Well I asked a collection of questions (to you) in this post:
but you have not answered. Should I take from this that you do not wish to enlighten me with information and thus leave me in a place where I can only but make assumptions?
Well, I thought Neuro answered them well enough. But if you want me to answer, sure.
I'm pretty sure that you can introduce spherical aberration through plugins or other software components if you really so desire. What you can't do is correct for poor image quality at capture time.
Actually, spherical aberration is an effect in three dimensional space.
If spherical aberration is so important and necessary to photographers then why do lens manufacturers go to such great lengths to eliminate it?
I think saying it's necessary "to photographers" is overly broad. I think the proper phrasing would be that spherical aberration is desirable to a certain class of photographers who understand what it is, how it affects their images, and love the aesthetic result. Again, check out the flickr groups for the 50L and 85L...they are packed with incredible photography that has a very specific look. Even the corner softness and CA is a part of the overall aesthetic that people WANT in those two lenses (and, actually, the 135/2.8 Soft Focus lens, which offered the same features as the Nikon 135 f/2 Defocus Control lens, albeit in a cheaper package.)
There is sometimes more to a lens than technological perfection. I think you may be missing that, and along the way missing out on the beauty of a LOT of photography created by avid fans of Canon's short portrait primes.
It's better to have a diversity of options, because not everyone photographs the same things in the same ways that you do.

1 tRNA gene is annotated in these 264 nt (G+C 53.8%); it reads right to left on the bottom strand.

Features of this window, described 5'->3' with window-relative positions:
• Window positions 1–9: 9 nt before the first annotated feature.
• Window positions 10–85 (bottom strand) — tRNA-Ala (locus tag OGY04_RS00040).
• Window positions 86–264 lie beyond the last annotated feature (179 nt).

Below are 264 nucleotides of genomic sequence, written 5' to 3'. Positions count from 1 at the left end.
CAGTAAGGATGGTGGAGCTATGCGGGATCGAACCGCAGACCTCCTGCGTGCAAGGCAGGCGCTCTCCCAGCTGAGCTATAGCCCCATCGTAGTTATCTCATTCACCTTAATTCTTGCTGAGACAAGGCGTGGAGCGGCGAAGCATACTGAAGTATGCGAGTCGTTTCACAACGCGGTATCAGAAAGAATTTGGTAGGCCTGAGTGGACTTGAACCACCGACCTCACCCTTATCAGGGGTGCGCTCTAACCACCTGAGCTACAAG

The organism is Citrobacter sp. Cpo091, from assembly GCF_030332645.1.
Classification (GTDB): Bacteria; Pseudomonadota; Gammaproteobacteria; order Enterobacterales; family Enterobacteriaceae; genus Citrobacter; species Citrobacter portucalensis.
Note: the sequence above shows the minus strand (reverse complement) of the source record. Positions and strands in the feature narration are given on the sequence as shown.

Of course. Nobody else is interested in lens that produce sharp images, have excellent colour rendition and contrast. Especially not a standard length zoom at 50mm.
I'm not saying every lens should have spherical aberration. I'm actually saying that not every lens should be a Zeiss Otus. The Otus also has a unique aesthetic, its beautiful, for sure. But it's different than the Canon 50L and 85L. A diverse set of options for lenses is a good thing. I think it's important that photographers have a choice...all those people who share their work on the Flickr 50L and 85L groups? What's going to happen to them if Canon just creates another Otus in the 50/1.2 L II? Or another Sigma Art 50?
If I recall correctly you like long telephoto lenses for birds, etc. Would you prefer a long lens that had the characteristics of the 50L or the Sigma 50/1.4 Art?
Long telephoto lenses serve a different purpose than a 50. I honestly do not think making such a comparison is relevant. As for the 50's themselves, I'd actually prefer to own both a 50L and an Otus. I love the aesthetics from both, and I see the differences between them as well.